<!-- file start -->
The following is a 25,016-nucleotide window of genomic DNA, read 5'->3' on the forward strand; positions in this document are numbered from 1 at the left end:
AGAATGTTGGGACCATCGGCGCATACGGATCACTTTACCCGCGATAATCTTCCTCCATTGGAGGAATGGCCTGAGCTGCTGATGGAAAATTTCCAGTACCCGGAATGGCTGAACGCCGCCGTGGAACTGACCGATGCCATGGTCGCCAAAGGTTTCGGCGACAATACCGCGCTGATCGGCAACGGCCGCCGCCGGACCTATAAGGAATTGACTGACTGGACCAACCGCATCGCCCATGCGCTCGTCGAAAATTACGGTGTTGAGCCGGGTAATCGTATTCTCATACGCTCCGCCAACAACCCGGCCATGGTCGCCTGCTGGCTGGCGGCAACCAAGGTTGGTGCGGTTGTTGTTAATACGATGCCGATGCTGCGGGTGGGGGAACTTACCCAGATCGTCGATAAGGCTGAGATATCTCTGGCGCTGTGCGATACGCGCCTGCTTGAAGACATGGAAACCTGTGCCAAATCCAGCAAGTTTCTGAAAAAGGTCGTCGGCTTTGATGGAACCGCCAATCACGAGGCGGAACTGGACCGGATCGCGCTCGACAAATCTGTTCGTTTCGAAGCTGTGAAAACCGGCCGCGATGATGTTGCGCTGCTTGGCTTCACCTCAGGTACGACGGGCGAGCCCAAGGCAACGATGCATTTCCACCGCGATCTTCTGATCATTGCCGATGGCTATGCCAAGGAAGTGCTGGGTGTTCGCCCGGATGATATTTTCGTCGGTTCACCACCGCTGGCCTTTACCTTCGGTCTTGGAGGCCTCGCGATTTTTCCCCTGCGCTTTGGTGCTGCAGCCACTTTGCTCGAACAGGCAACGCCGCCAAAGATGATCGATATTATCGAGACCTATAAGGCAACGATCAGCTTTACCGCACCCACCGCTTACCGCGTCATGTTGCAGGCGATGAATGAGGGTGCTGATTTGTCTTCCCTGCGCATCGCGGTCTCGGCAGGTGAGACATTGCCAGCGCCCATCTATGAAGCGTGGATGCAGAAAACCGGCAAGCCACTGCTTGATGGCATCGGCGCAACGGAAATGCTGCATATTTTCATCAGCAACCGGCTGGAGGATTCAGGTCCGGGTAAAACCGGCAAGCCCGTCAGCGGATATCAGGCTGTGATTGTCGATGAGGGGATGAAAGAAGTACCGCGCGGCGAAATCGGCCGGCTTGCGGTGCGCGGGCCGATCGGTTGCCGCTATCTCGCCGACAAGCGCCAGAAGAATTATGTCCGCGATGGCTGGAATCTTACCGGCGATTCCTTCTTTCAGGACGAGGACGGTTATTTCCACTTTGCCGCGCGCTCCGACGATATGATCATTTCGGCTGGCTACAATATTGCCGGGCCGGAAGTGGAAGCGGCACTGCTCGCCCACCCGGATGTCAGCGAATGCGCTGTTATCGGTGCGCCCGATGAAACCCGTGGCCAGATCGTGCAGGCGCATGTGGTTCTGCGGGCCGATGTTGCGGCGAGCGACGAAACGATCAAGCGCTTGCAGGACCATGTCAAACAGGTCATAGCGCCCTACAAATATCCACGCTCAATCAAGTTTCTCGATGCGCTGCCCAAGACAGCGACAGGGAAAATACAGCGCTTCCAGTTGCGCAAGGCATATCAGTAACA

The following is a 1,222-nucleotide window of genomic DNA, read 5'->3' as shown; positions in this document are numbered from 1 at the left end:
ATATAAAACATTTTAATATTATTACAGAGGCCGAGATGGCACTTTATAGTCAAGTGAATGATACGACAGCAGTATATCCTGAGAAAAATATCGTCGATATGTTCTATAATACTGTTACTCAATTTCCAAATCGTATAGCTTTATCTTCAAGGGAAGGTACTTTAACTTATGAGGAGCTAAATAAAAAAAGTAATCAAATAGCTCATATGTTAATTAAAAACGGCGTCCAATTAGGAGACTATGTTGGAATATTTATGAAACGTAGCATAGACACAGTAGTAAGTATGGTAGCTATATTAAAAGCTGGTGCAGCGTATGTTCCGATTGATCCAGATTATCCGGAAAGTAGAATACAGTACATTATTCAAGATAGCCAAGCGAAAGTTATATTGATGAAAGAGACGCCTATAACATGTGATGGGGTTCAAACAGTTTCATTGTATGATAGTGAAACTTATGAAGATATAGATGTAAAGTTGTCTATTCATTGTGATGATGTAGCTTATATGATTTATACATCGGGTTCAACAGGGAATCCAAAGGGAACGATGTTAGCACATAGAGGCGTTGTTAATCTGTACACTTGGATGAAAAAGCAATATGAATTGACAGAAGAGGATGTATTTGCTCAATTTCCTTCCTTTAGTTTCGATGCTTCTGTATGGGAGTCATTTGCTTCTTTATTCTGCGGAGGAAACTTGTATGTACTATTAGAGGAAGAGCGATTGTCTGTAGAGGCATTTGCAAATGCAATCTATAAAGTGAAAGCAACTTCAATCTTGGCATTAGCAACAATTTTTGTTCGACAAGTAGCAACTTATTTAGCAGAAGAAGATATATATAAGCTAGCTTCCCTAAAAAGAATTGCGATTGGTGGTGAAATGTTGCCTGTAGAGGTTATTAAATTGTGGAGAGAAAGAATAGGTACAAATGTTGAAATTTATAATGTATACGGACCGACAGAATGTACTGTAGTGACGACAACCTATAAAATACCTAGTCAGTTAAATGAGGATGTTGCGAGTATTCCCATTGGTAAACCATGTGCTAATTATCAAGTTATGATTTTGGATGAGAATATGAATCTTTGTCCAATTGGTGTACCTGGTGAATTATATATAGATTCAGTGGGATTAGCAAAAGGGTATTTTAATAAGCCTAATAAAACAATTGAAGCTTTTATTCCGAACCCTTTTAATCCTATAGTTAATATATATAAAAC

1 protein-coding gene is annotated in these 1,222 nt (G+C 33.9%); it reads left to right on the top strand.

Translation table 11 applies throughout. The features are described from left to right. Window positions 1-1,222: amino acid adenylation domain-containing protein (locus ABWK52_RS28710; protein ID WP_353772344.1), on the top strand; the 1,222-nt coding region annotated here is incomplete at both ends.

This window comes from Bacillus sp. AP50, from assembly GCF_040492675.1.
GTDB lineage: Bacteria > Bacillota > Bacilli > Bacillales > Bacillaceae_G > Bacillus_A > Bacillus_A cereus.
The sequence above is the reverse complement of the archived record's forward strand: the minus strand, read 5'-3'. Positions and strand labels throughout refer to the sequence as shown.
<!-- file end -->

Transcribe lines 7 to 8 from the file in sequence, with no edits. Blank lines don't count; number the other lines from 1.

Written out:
This window comes from Bacillus sp. AP50, from assembly GCF_040492675.1.
GTDB lineage: Bacteria > Bacillota > Bacilli > Bacillales > Bacillaceae_G > Bacillus_A > Bacillus_A cereus.